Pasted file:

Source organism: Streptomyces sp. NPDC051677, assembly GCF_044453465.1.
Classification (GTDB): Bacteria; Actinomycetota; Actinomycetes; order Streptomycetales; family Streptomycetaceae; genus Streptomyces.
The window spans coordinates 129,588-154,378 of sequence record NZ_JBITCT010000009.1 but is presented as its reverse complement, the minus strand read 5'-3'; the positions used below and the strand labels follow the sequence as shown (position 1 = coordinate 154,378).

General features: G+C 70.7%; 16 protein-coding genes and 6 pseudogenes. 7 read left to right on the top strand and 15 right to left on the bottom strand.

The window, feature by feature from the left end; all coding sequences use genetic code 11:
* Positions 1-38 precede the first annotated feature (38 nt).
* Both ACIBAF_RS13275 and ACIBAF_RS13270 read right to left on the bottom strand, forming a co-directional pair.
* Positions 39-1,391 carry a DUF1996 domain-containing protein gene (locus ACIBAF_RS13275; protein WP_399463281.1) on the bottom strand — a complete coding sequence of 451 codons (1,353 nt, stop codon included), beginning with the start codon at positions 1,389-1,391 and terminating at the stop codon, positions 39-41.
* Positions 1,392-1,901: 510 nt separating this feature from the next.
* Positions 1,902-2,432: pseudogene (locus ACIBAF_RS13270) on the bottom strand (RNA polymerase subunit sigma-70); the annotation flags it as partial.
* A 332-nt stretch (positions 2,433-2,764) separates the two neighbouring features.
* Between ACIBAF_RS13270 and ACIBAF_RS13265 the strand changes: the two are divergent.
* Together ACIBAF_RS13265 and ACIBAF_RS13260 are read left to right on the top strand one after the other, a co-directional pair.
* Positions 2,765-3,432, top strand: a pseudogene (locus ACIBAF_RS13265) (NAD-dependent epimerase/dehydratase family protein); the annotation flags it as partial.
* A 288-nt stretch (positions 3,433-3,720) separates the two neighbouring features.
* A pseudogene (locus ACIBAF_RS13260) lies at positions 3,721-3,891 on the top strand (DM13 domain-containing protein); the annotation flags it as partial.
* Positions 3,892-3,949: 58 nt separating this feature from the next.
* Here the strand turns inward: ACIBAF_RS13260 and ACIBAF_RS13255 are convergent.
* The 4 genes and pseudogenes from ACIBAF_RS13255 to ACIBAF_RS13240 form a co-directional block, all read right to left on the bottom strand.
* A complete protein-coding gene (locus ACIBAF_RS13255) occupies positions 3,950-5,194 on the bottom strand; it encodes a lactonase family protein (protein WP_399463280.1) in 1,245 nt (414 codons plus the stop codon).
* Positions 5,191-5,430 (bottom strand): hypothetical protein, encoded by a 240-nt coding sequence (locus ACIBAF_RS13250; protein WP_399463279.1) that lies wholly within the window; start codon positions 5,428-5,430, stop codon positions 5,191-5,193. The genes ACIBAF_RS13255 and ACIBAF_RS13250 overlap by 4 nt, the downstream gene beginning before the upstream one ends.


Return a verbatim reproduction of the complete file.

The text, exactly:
Source organism: Streptomyces sp. NPDC051677, assembly GCF_044453465.1.
Classification (GTDB): Bacteria; Actinomycetota; Actinomycetes; order Streptomycetales; family Streptomycetaceae; genus Streptomyces.
The window spans coordinates 129,588-154,378 of sequence record NZ_JBITCT010000009.1 but is presented as its reverse complement, the minus strand read 5'-3'; the positions used below and the strand labels follow the sequence as shown (position 1 = coordinate 154,378).

General features: G+C 70.7%; 16 protein-coding genes and 6 pseudogenes. 7 read left to right on the top strand and 15 right to left on the bottom strand.

The window, feature by feature from the left end; all coding sequences use genetic code 11:
* Positions 1-38 precede the first annotated feature (38 nt).
* Both ACIBAF_RS13275 and ACIBAF_RS13270 read right to left on the bottom strand, forming a co-directional pair.
* Positions 39-1,391 carry a DUF1996 domain-containing protein gene (locus ACIBAF_RS13275; protein WP_399463281.1) on the bottom strand — a complete coding sequence of 451 codons (1,353 nt, stop codon included), beginning with the start codon at positions 1,389-1,391 and terminating at the stop codon, positions 39-41.
* Positions 1,392-1,901: 510 nt separating this feature from the next.
* Positions 1,902-2,432: pseudogene (locus ACIBAF_RS13270) on the bottom strand (RNA polymerase subunit sigma-70); the annotation flags it as partial.
* A 332-nt stretch (positions 2,433-2,764) separates the two neighbouring features.
* Between ACIBAF_RS13270 and ACIBAF_RS13265 the strand changes: the two are divergent.
* Together ACIBAF_RS13265 and ACIBAF_RS13260 are read left to right on the top strand one after the other, a co-directional pair.
* Positions 2,765-3,432, top strand: a pseudogene (locus ACIBAF_RS13265) (NAD-dependent epimerase/dehydratase family protein); the annotation flags it as partial.
* A 288-nt stretch (positions 3,433-3,720) separates the two neighbouring features.
* A pseudogene (locus ACIBAF_RS13260) lies at positions 3,721-3,891 on the top strand (DM13 domain-containing protein); the annotation flags it as partial.
* Positions 3,892-3,949: 58 nt separating this feature from the next.
* Here the strand turns inward: ACIBAF_RS13260 and ACIBAF_RS13255 are convergent.
* The 4 genes and pseudogenes from ACIBAF_RS13255 to ACIBAF_RS13240 form a co-directional block, all read right to left on the bottom strand.
* A complete protein-coding gene (locus ACIBAF_RS13255) occupies positions 3,950-5,194 on the bottom strand; it encodes a lactonase family protein (protein WP_399463280.1) in 1,245 nt (414 codons plus the stop codon).
* Positions 5,191-5,430 (bottom strand): hypothetical protein, encoded by a 240-nt coding sequence (locus ACIBAF_RS13250; protein WP_399463279.1) that lies wholly within the window; start codon positions 5,428-5,430, stop codon positions 5,191-5,193. The genes ACIBAF_RS13255 and ACIBAF_RS13250 overlap by 4 nt, the downstream gene beginning before the upstream one ends.